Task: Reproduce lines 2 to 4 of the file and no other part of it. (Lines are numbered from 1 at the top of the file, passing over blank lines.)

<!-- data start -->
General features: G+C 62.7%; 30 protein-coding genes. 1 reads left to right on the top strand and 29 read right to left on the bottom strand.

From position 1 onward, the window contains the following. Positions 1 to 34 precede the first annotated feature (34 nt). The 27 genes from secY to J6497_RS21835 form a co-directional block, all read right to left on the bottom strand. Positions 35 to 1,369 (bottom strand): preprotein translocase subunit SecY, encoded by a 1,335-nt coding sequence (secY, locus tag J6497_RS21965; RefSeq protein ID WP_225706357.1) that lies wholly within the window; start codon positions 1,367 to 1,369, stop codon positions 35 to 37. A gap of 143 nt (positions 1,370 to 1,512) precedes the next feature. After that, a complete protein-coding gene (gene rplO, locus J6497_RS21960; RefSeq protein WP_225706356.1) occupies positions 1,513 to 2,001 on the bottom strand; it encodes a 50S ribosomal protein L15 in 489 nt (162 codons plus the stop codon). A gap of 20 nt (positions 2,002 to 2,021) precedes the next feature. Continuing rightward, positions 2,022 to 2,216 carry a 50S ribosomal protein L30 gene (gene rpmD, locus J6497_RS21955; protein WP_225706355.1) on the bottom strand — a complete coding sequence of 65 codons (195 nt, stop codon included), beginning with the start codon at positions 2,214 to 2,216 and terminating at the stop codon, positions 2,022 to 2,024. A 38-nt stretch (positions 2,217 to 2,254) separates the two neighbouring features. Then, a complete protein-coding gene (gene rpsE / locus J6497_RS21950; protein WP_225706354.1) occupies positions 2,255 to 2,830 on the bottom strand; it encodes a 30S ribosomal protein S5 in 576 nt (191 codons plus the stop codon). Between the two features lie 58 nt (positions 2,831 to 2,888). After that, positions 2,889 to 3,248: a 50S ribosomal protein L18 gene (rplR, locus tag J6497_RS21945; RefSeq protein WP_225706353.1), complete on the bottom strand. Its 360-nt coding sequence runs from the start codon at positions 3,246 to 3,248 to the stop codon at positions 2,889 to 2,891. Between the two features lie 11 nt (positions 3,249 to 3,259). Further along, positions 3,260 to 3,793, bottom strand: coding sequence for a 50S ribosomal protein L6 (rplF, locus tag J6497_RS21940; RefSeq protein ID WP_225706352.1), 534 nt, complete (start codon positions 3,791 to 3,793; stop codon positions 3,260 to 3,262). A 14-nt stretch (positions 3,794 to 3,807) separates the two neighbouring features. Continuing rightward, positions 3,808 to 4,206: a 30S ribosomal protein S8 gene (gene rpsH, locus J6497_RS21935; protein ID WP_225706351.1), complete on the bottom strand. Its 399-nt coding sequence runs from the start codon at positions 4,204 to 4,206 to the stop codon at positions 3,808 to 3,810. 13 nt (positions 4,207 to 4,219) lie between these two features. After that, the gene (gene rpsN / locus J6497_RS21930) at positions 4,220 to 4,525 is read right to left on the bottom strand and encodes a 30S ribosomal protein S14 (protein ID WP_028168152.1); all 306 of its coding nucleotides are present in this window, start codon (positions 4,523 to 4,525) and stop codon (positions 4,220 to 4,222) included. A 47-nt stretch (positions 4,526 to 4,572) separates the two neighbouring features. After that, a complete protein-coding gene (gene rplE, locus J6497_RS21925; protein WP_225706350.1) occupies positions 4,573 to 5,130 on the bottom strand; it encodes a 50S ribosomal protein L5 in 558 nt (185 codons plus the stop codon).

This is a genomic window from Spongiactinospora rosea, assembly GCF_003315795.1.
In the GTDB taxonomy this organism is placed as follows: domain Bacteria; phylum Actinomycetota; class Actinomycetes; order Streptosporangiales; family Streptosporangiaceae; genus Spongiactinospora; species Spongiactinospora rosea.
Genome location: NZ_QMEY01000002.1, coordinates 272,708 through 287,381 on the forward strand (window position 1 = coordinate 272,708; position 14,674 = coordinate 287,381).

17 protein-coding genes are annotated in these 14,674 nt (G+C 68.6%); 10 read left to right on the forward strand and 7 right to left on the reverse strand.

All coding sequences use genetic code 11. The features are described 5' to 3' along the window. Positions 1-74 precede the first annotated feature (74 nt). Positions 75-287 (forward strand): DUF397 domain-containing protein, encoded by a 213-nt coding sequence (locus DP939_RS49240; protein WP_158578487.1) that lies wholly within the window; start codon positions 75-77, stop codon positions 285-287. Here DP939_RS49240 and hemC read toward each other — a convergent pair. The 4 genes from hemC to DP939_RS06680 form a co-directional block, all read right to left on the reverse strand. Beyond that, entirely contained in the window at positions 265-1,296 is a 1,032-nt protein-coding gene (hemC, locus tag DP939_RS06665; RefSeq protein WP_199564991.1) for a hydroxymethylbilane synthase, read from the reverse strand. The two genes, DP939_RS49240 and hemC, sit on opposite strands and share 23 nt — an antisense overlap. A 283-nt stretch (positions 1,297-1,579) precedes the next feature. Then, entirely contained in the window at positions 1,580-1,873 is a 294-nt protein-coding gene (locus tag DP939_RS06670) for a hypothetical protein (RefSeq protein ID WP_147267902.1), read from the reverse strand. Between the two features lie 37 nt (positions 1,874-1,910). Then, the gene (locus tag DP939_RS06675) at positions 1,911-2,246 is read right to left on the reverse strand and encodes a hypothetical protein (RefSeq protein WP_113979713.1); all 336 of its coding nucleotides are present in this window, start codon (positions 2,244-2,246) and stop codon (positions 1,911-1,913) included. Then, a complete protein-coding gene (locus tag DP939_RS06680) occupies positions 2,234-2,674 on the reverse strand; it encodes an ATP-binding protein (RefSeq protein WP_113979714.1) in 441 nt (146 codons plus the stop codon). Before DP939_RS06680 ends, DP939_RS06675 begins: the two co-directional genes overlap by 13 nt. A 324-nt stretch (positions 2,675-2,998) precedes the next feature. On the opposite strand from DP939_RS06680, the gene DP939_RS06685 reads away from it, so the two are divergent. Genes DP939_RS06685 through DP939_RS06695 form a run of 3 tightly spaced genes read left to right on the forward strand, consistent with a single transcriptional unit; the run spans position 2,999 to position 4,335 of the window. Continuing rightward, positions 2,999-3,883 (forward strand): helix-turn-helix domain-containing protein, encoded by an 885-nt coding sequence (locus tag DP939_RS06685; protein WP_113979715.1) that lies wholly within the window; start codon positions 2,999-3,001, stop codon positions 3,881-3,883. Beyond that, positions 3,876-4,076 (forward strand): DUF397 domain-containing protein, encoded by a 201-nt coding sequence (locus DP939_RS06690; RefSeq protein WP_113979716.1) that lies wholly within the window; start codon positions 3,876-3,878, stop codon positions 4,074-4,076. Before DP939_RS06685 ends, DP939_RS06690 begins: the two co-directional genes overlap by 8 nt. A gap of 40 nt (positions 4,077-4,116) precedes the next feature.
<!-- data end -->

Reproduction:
From position 1 onward, the window contains the following. Positions 1 to 34 precede the first annotated feature (34 nt). The 27 genes from secY to J6497_RS21835 form a co-directional block, all read right to left on the bottom strand. Positions 35 to 1,369 (bottom strand): preprotein translocase subunit SecY, encoded by a 1,335-nt coding sequence (secY, locus tag J6497_RS21965; RefSeq protein ID WP_225706357.1) that lies wholly within the window; start codon positions 1,367 to 1,369, stop codon positions 35 to 37. A gap of 143 nt (positions 1,370 to 1,512) precedes the next feature. After that, a complete protein-coding gene (gene rplO, locus J6497_RS21960; RefSeq protein WP_225706356.1) occupies positions 1,513 to 2,001 on the bottom strand; it encodes a 50S ribosomal protein L15 in 489 nt (162 codons plus the stop codon). A gap of 20 nt (positions 2,002 to 2,021) precedes the next feature. Continuing rightward, positions 2,022 to 2,216 carry a 50S ribosomal protein L30 gene (gene rpmD, locus J6497_RS21955; protein WP_225706355.1) on the bottom strand — a complete coding sequence of 65 codons (195 nt, stop codon included), beginning with the start codon at positions 2,214 to 2,216 and terminating at the stop codon, positions 2,022 to 2,024. A 38-nt stretch (positions 2,217 to 2,254) separates the two neighbouring features. Then, a complete protein-coding gene (gene rpsE / locus J6497_RS21950; protein WP_225706354.1) occupies positions 2,255 to 2,830 on the bottom strand; it encodes a 30S ribosomal protein S5 in 576 nt (191 codons plus the stop codon). Between the two features lie 58 nt (positions 2,831 to 2,888). After that, positions 2,889 to 3,248: a 50S ribosomal protein L18 gene (rplR, locus tag J6497_RS21945; RefSeq protein WP_225706353.1), complete on the bottom strand. Its 360-nt coding sequence runs from the start codon at positions 3,246 to 3,248 to the stop codon at positions 2,889 to 2,891. Between the two features lie 11 nt (positions 3,249 to 3,259). Further along, positions 3,260 to 3,793, bottom strand: coding sequence for a 50S ribosomal protein L6 (rplF, locus tag J6497_RS21940; RefSeq protein ID WP_225706352.1), 534 nt, complete (start codon positions 3,791 to 3,793; stop codon positions 3,260 to 3,262). A 14-nt stretch (positions 3,794 to 3,807) separates the two neighbouring features. Continuing rightward, positions 3,808 to 4,206: a 30S ribosomal protein S8 gene (gene rpsH, locus J6497_RS21935; protein ID WP_225706351.1), complete on the bottom strand. Its 399-nt coding sequence runs from the start codon at positions 4,204 to 4,206 to the stop codon at positions 3,808 to 3,810. 13 nt (positions 4,207 to 4,219) lie between these two features. After that, the gene (gene rpsN / locus J6497_RS21930) at positions 4,220 to 4,525 is read right to left on the bottom strand and encodes a 30S ribosomal protein S14 (protein ID WP_028168152.1); all 306 of its coding nucleotides are present in this window, start codon (positions 4,523 to 4,525) and stop codon (positions 4,220 to 4,222) included. A 47-nt stretch (positions 4,526 to 4,572) separates the two neighbouring features. After that, a complete protein-coding gene (gene rplE, locus J6497_RS21925; protein WP_225706350.1) occupies positions 4,573 to 5,130 on the bottom strand; it encodes a 50S ribosomal protein L5 in 558 nt (185 codons plus the stop codon).

This is a genomic window from Spongiactinospora rosea, assembly GCF_003315795.1.
In the GTDB taxonomy this organism is placed as follows: domain Bacteria; phylum Actinomycetota; class Actinomycetes; order Streptosporangiales; family Streptosporangiaceae; genus Spongiactinospora; species Spongiactinospora rosea.